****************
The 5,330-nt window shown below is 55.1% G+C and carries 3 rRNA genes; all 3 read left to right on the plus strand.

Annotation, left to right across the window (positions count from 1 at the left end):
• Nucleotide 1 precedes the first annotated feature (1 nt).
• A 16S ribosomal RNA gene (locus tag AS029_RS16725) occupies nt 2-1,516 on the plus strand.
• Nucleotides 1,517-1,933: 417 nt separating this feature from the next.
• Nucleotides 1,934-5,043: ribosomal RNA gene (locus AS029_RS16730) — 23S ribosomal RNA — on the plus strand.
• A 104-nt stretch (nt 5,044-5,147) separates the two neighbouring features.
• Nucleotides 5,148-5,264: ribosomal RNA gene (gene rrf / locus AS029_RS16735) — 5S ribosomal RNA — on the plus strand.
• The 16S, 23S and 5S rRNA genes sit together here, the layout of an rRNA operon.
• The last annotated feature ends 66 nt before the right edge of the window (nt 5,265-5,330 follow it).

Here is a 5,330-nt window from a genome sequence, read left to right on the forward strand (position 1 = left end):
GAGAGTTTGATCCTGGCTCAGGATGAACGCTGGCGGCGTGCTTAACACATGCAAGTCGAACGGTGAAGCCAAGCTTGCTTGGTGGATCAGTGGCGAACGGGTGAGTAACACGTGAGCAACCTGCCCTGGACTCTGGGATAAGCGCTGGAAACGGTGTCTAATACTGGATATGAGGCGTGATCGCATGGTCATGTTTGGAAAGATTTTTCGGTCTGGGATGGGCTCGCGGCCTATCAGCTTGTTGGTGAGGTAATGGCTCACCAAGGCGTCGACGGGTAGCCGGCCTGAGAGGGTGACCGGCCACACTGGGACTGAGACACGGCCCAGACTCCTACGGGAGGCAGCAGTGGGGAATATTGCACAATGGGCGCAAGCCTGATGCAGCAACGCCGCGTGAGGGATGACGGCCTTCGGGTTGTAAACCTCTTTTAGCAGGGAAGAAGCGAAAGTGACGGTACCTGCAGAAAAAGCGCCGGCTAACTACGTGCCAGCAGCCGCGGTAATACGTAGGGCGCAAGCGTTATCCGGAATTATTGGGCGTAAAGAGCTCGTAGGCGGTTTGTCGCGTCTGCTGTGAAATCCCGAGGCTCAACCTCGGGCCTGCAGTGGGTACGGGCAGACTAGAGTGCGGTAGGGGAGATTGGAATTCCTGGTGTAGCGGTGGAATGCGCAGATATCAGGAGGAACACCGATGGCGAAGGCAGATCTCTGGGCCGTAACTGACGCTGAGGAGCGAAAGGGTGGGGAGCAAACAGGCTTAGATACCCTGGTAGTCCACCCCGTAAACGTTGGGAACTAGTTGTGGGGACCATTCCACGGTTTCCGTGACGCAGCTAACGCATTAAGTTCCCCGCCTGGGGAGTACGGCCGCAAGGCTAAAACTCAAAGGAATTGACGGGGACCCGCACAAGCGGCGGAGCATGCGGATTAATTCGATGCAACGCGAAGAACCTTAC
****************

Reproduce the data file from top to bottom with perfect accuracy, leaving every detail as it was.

The 5,330-nt window shown below is 55.1% G+C and carries 3 rRNA genes; all 3 read left to right on the plus strand.

Annotation, left to right across the window (positions count from 1 at the left end):
• Nucleotide 1 precedes the first annotated feature (1 nt).
• A 16S ribosomal RNA gene (locus tag AS029_RS16725) occupies nt 2-1,516 on the plus strand.
• Nucleotides 1,517-1,933: 417 nt separating this feature from the next.
• Nucleotides 1,934-5,043: ribosomal RNA gene (locus AS029_RS16730) — 23S ribosomal RNA — on the plus strand.
• A 104-nt stretch (nt 5,044-5,147) separates the two neighbouring features.
• Nucleotides 5,148-5,264: ribosomal RNA gene (gene rrf / locus AS029_RS16735) — 5S ribosomal RNA — on the plus strand.
• The 16S, 23S and 5S rRNA genes sit together here, the layout of an rRNA operon.
• The last annotated feature ends 66 nt before the right edge of the window (nt 5,265-5,330 follow it).

Here is a 5,330-nt window from a genome sequence, read left to right on the forward strand (position 1 = left end):
GAGAGTTTGATCCTGGCTCAGGATGAACGCTGGCGGCGTGCTTAACACATGCAAGTCGAACGGTGAAGCCAAGCTTGCTTGGTGGATCAGTGGCGAACGGGTGAGTAACACGTGAGCAACCTGCCCTGGACTCTGGGATAAGCGCTGGAAACGGTGTCTAATACTGGATATGAGGCGTGATCGCATGGTCATGTTTGGAAAGATTTTTCGGTCTGGGATGGGCTCGCGGCCTATCAGCTTGTTGGTGAGGTAATGGCTCACCAAGGCGTCGACGGGTAGCCGGCCTGAGAGGGTGACCGGCCACACTGGGACTGAGACACGGCCCAGACTCCTACGGGAGGCAGCAGTGGGGAATATTGCACAATGGGCGCAAGCCTGATGCAGCAACGCCGCGTGAGGGATGACGGCCTTCGGGTTGTAAACCTCTTTTAGCAGGGAAGAAGCGAAAGTGACGGTACCTGCAGAAAAAGCGCCGGCTAACTACGTGCCAGCAGCCGCGGTAATACGTAGGGCGCAAGCGTTATCCGGAATTATTGGGCGTAAAGAGCTCGTAGGCGGTTTGTCGCGTCTGCTGTGAAATCCCGAGGCTCAACCTCGGGCCTGCAGTGGGTACGGGCAGACTAGAGTGCGGTAGGGGAGATTGGAATTCCTGGTGTAGCGGTGGAATGCGCAGATATCAGGAGGAACACCGATGGCGAAGGCAGATCTCTGGGCCGTAACTGACGCTGAGGAGCGAAAGGGTGGGGAGCAAACAGGCTTAGATACCCTGGTAGTCCACCCCGTAAACGTTGGGAACTAGTTGTGGGGACCATTCCACGGTTTCCGTGACGCAGCTAACGCATTAAGTTCCCCGCCTGGGGAGTACGGCCGCAAGGCTAAAACTCAAAGGAATTGACGGGGACCCGCACAAGCGGCGGAGCATGCGGATTAATTCGATGCAACGCGAAGAACCTTAC